“That trail herd’s due to pass by today,” Larabee said, looking into his friend’s eyes for the first time. “I need you to stay here to take care of things.”

Was that all? Hell, Vin thought, that was no reason at all.

“Chris, any of the others can handle a bunch of drunken cowhands,” he protested. “That ain’t a good enough reason!”

Chris fixed him with the patented Larabee glare that was usually sufficient to intimidate any man. Any man except Vin Tanner.

“We’re paid to protect this town, Vin,” Chris clarified when it was obvious that Vin wasn’t backing down. “I. Need. You. Here.”

Vin held Chris’s steely gaze for a moment longer, finally comprehending the unspoken meaning behind the words. Yes, Larabee wanted Vin with him, but he was also a man with a strong sense of honor and he needed to set off on this trip without feeling he was letting the town down. Vin could have argued that any of the others was capable of taking care of things, but knew that he’d be wasting his time. Rightly or wrongly, he was the one Chris trusted the most. He might not like it, but he knew that on this occasion he was going to have to concede. Larabee was already strung as tight as a bow; if staying behind would give his friend a measure of peace, at least on this issue, Vin knew he had no choice.

He acknowledged defeat with a short nod.

“Give me your word you won’t ride after me until I send for you,” Larabee said.

Vin couldn’t help but smile at that; Chris knew him too well. He considered the request for a moment, then said, “I give you my word that I won’t ride after you ‘til the town’s safe. Good enough?”

Vin watched Chris narrow his eyes and once more the unspoken meaning passed between them - Chris understood that Vin was asking him to trust his judgement on this one. Finally, Chris nodded assent and held out his hand to grasp Vin’s forearm and seal the promise.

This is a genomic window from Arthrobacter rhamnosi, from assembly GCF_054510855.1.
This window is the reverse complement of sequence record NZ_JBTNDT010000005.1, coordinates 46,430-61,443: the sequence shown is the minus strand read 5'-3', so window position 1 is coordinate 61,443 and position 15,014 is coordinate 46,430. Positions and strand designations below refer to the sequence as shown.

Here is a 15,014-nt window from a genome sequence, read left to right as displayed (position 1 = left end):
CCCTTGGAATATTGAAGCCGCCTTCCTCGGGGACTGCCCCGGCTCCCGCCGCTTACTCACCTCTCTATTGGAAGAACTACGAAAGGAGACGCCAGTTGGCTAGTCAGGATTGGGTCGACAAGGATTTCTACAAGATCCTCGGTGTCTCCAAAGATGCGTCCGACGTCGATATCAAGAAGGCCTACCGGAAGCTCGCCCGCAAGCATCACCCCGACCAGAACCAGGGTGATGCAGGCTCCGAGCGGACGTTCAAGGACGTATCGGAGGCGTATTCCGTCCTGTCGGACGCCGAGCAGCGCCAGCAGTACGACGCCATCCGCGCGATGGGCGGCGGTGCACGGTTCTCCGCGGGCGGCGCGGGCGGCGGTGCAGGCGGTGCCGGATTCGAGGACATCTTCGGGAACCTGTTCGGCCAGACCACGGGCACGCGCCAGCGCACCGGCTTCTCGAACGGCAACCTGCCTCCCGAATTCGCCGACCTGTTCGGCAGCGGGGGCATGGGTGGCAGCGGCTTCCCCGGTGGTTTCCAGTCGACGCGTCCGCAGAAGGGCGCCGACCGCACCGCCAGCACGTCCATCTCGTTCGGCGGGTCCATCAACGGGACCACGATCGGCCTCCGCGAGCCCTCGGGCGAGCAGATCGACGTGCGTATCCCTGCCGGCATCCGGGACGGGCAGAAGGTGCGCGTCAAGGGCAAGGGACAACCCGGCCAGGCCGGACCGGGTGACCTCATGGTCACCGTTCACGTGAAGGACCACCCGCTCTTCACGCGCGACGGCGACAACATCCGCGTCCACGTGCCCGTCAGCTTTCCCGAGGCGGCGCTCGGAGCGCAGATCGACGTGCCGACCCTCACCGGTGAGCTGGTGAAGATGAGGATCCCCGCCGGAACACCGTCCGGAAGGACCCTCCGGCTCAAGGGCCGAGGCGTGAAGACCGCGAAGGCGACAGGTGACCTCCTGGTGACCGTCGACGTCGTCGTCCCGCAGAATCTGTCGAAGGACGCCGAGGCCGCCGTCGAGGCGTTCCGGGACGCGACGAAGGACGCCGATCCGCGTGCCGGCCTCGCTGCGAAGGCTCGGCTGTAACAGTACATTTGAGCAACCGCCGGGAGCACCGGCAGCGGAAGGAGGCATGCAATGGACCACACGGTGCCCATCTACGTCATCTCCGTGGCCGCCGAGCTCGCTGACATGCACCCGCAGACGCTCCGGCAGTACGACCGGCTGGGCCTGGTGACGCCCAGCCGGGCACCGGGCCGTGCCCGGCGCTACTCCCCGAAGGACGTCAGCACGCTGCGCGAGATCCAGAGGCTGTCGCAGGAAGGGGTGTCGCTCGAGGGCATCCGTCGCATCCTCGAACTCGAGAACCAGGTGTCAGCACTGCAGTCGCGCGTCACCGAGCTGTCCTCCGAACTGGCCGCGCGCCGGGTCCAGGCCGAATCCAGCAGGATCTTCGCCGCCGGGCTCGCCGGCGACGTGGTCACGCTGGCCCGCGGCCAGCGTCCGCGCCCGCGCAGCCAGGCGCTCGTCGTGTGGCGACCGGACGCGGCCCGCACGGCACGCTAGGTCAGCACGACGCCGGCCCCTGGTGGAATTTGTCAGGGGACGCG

Vin was surprised that Buck hadn’t overheard the ‘conversation’ – he wouldn’t have been surprised if the whole town had heard it – but he wasn’t about to go into details, so again he answered Buck’s question with his usual economy of words.

“With that trail herd comin’ through, Chris needs us here to take care of any trouble.”

Buck snorted. “You mean, he needs you here. You’re his right hand man, the only one he trusts to take charge when he ain’t around.”

Vin should have guessed that Wilmington would immediately comprehend Chris’s decision. The edge in Buck’s voice spoke of a deeply buried but nevertheless genuine resentment that had never been voiced, but which Vin suspected had been festering ever since a scruffy tracker had met up with a black-clad gunslinger over a year and a half ago.

“Ya have a problem with that, Buck?” he said mildly.

Buck sighed and shifted position, leaning back against the hitching rail as he turned to face his fellow peacekeeper.

“It ain’t you, Vin. Guess it’s just that there was a time when I thought I was his right hand man, when I was the one he trusted.”

“He does trust you, Buck.”

“No, he don’t, Vin. Not the way he trusts you.”

Vin searched for the right words to answer this statement. He couldn’t deny Buck’s words. Between himself and Chris Larabee there was a mutual meeting of minds and an understanding on a deep level that he couldn’t explain. He only knew that he and Larabee had quite simply trusted each other from the moment they met.

During the time he had known Chris and Buck, Vin had picked up bits and pieces about their past. He knew that they had run wild in their younger days; that when Chris had married Sarah, Buck had remained a close friend to the family. He had sensed, too, that Sarah and Adam’s deaths had changed their friendship. Neither of them ever spoke about the dark days that had followed but Vin knew that there were still times when the past came back to haunt both men.